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NOTES AND QUERIES. [io s. xn. SEPT. 4 , im

at an angle formed by the junction of two roads. It is thus inscribed : This pedestal is erected to perpetuate the memory of an obstinate, bloody, and decisive battle

fought near this spot, in the Civil Wars between the ambitious


of York and Lancaster, on the 2nd day of Feb- ruary, 1460,

between the forces of Edward Mortimer, Earl oJ March (afterwards Edward the Fourth), on the

side of York, and those of Henry the Sixth on the side oJ

Lancaster. The King's troops were commanded by Jasper,

Earl of Pembroke ; Edward commanded his own hi

person and was victorious : the slaughter was great on both

sides, four thousand being left dead on the field, and

many Welsh persons of the first distinction were taken


Among them was Owen Tudor (great-grandfatherto Henry the Eighth, and a descendant of the

illustrious Cadwallader), who was afterwards beheaded at

Hereford. This was the decisive battle which fixed Edward


Fourth on the throne of England, who was pro- claimed

King in London on the fifth of March following. Erected by Subscription

in the year 1799. Brentford, Middlesex (12 Nov., 1642). On 12 May last a granite monument was inaugurated beside the Thames at Brentford Ferry to commemorate four historical events, including the Civil War battle fought on the above date. It was raised by public subscription, and unveiled by the Duke of Northumberland. Mr. Montagu Sharpe, D.L., who initiated the idea of the memorial, dealt with the historic events commemorated in an able and interesting speech at the unveiling, which was reported verbatim in The County of Middlesex Independent of 15 May, 1909. The following inscriptions are on the memorial :

B.C. 54.

Here at this ancient fortified ford

the British tribesmen under Cassiv-

ellaunus bravely opposed Julius Caesar

on his march to Verulamium.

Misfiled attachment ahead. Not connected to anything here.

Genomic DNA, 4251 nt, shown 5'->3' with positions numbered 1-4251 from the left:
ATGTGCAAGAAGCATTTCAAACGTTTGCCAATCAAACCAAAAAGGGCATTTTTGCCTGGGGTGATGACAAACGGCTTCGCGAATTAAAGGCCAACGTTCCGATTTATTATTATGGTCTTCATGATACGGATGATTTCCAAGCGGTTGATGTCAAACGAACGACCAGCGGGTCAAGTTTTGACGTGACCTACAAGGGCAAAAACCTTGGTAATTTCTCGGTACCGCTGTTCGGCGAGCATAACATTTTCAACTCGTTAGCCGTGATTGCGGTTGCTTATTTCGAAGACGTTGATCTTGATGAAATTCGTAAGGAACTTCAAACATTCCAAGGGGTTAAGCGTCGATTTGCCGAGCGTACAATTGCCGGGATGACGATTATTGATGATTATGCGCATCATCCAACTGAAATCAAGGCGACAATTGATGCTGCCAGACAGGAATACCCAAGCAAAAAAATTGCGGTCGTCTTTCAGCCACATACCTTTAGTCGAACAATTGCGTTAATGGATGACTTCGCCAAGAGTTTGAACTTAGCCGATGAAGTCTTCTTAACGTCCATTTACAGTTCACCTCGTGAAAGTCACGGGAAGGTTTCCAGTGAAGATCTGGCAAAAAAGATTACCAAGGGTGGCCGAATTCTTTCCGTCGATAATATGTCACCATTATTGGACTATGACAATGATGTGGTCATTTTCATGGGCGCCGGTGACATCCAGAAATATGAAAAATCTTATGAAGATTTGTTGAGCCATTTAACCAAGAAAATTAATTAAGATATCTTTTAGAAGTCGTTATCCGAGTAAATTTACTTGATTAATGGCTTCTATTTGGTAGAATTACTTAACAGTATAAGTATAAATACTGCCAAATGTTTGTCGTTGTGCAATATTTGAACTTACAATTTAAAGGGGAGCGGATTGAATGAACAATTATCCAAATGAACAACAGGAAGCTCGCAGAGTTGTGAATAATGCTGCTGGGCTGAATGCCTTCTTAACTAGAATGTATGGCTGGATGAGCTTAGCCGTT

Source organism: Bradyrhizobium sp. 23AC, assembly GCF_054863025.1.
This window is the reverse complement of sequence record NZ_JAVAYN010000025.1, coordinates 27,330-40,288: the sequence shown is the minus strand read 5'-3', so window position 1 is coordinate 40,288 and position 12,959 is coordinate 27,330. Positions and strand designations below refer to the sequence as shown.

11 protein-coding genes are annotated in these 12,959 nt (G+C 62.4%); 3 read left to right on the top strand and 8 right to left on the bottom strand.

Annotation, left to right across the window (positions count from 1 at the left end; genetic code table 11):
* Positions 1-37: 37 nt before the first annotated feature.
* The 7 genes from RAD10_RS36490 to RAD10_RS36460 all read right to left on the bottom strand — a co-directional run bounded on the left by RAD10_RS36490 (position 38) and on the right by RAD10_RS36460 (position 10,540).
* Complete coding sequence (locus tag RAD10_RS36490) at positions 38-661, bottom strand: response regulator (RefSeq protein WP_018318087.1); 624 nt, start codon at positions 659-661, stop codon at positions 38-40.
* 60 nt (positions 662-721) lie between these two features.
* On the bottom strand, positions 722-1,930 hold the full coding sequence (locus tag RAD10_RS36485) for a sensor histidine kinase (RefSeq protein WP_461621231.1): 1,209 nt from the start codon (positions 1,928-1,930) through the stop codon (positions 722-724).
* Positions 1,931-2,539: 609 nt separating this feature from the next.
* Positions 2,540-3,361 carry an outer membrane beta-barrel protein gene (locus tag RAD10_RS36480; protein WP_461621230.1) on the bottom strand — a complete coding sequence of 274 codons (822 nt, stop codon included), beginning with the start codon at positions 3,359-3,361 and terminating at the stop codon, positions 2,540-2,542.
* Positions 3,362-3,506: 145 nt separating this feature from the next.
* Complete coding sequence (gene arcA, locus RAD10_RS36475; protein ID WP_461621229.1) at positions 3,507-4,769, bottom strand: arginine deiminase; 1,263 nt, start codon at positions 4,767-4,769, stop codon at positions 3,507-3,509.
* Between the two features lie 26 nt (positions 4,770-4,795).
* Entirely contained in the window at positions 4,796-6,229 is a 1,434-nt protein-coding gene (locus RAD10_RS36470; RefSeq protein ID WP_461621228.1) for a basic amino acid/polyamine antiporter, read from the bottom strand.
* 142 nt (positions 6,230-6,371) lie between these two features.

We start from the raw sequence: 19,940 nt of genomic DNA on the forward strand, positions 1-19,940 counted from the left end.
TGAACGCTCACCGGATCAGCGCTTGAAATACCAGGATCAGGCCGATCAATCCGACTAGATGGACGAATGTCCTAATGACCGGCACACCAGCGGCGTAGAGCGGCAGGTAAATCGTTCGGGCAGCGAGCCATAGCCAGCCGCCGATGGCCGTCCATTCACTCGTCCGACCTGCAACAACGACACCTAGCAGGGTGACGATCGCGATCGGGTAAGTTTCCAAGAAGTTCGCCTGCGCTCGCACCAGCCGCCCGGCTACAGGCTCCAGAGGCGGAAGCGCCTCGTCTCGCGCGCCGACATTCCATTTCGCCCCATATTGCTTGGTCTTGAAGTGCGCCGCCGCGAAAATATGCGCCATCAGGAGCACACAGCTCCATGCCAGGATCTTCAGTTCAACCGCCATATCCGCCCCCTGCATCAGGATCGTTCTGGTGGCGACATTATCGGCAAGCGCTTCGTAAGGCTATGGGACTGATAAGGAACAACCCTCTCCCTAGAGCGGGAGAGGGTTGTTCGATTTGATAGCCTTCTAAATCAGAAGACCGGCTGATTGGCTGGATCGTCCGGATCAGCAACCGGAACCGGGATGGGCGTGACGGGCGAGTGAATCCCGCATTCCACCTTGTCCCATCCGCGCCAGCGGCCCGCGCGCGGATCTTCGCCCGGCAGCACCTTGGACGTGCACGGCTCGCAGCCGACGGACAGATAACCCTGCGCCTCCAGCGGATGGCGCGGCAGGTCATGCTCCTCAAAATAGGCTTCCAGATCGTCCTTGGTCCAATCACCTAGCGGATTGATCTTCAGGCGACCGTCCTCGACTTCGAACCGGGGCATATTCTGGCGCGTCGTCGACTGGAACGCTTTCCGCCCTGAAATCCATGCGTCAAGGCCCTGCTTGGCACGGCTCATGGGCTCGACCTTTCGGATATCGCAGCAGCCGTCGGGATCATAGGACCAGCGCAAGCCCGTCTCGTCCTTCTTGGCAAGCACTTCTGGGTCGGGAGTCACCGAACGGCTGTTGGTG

To commemorate this historic event

this stone was erected

A.D. 1909,

by the Brentford Council, Evan Phillips, J.P., Chairman, John Dorey, Vice-Chairman. William Bradley Harry Newens,

James Clements, Wm. Noy,

William J. Gomm. C. E. Saunders,

GK Lamb, J. T. Taylor, J.P., C.C.

J. B. Milburn, H. Walter, M.D.

J. W. Croxford, Stephen Woodbridge,

Surveyor. Clerk..

The identity of the place of Caesar's crossing has recently been established by the dis- covery of the remains of lines of oak pali- sades, extending both along this bank and in the bed of the river, and brought to public notice by Mr. Montagu Sharpe r Chairman of Quarter Sessions and County Council of Middlesex.

Here in A.D. 780

Offa, King of Mercia, with his Queen,

the Bishops and Principal Officers, held

a Council of the Church.

A.D. 1016.

Here, Edmund (Ironside), King of

England, drove Cnut and his defeated

Danes across the Thames.

A.D. 1642.

Close by was fought the Battle of Brent- ford, between the forces of .King Charles I. and the Parliament.

Humbledon, near Wooler, Northumber- land (14 Sept., 1402). A rude unlettered monolith standing north of Wooler is said to commemorate the battle of Humbledon or Homildon Hill, in which Douglas was- defeated by Henry, Lord Percy, on the above date. The stone is, however, much older.

Hedgeley Moor, near Wooler, Northumber- land (1463). An octagonal pillar, known as Percy's Cross, a few miles south of Wooler, indicates the site of this battle, fought between the forces of Sir Ralph Percy and Lord Montagu about three weeks before the battle of Hexham (15 May, 1463). It was erected to the memory of Percy, who lost his life in the engagement. On the sides of the pillar are carved emblems of the Percy family, conspicuous among which are lucies or pikes, signifying the Lucy descent.

I have to thank several kind correspond- ents for valuable help in adding to my list.

learn from more than one source that the memorial over King Richard's Well on Bosworth Field is still in situ, as also the inscription written by Dr. Parr. A corre- spondent has kindly visited the spot and copied the inscription for me. He says the spring is covered by the memorial, which is pyramidical. It is about 10 ft. high, and onstructed of rough undressed granite. The base is 10 ft. square, and the well itself about 4 ft. by 2 ft., and very shallow. The inscription over the water is :

Aqua ex hoc puteo hausta

sitim sedavit

Klcardus tertius rex Angliae

Cum Henrico comite de Richmondia

Acerrime atque infensissime praelians

Et vita pariter ac sceptro

Ante noctem cariturus XI Kal. Sept. A.D. MCCCCLXXXV.